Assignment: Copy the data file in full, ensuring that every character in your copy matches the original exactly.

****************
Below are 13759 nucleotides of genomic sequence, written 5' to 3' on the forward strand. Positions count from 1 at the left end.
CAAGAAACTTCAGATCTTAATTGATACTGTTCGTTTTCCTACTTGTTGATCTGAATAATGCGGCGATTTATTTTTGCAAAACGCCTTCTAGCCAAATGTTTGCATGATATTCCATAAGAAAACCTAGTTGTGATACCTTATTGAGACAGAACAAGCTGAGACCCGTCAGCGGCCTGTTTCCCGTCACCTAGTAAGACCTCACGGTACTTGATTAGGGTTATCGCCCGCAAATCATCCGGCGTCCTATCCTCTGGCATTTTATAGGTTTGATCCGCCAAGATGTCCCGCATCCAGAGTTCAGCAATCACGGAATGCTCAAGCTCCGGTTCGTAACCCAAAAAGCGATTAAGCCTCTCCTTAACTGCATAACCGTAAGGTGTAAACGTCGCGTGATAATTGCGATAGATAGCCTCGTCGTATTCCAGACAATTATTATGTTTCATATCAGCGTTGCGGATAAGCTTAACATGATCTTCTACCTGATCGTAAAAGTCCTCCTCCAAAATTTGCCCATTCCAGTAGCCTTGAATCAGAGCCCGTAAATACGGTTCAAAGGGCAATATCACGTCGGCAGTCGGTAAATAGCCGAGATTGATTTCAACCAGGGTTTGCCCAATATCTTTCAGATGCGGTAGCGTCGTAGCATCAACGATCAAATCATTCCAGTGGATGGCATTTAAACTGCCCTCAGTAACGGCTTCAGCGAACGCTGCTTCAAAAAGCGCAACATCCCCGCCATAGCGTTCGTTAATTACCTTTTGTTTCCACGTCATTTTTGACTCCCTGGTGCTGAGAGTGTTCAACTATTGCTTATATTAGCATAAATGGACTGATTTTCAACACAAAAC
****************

Below are 13759 nucleotides of genomic sequence, written 5' to 3' on the forward strand. Positions count from 1 at the left end.
CAAGAAACTTCAGATCTTAATTGATACTGTTCGTTTTCCTACTTGTTGATCTGAATAATGCGGCGATTTATTTTTGCAAAACGCCTTCTAGCCAAATGTTTGCATGATATTCCATAAGAAAACCTAGTTGTGATACCTTATTGAGACAGAACAAGCTGAGACCCGTCAGCGGCCTGTTTCCCGTCACCTAGTAAGACCTCACGGTACTTGATTAGGGTTATCGCCCGCAAATCATCCGGCGTCCTATCCTCTGGCATTTTATAGGTTTGATCCGCCAAGATGTCCCGCATCCAGAGTTCAGCAATCACGGAATGCTCAAGCTCCGGTTCGTAACCCAAAAAGCGATTAAGCCTCTCCTTAACTGCATAACCGTAAGGTGTAAACGTCGCGTGATAATTGCGATAGATAGCCTCGTCGTATTCCAGACAATTATTATGTTTCATATCAGCGTTGCGGATAAGCTTAACATGATCTTCTACCTGATCGTAAAAGTCCTCCTCCAAAATTTGCCCATTCCAGTAGCCTTGAATCAGAGCCCGTAAATACGGTTCAAAGGGCAATATCACGTCGGCAGTCGGTAAATAGCCGAGATTGATTTCAACCAGGGTTTGCCCAATATCTTTCAGATGCGGTAGCGTCGTAGCATCAACGATCAAATCATTCCAGTGGATGGCATTTAAACTGCCCTCAGTAACGGCTTCAGCGAACGCTGCTTCAAAAAGCGCAACATCCCCGCCATAGCGTTCGTTAATTACCTTTTGTTTCCACGTCATTTTTGACTCCCTGGTGCTGAGAGTGTTCAACTATTGCTTATATTAGCATAAATGGACTGATTTTCAACACAAAAC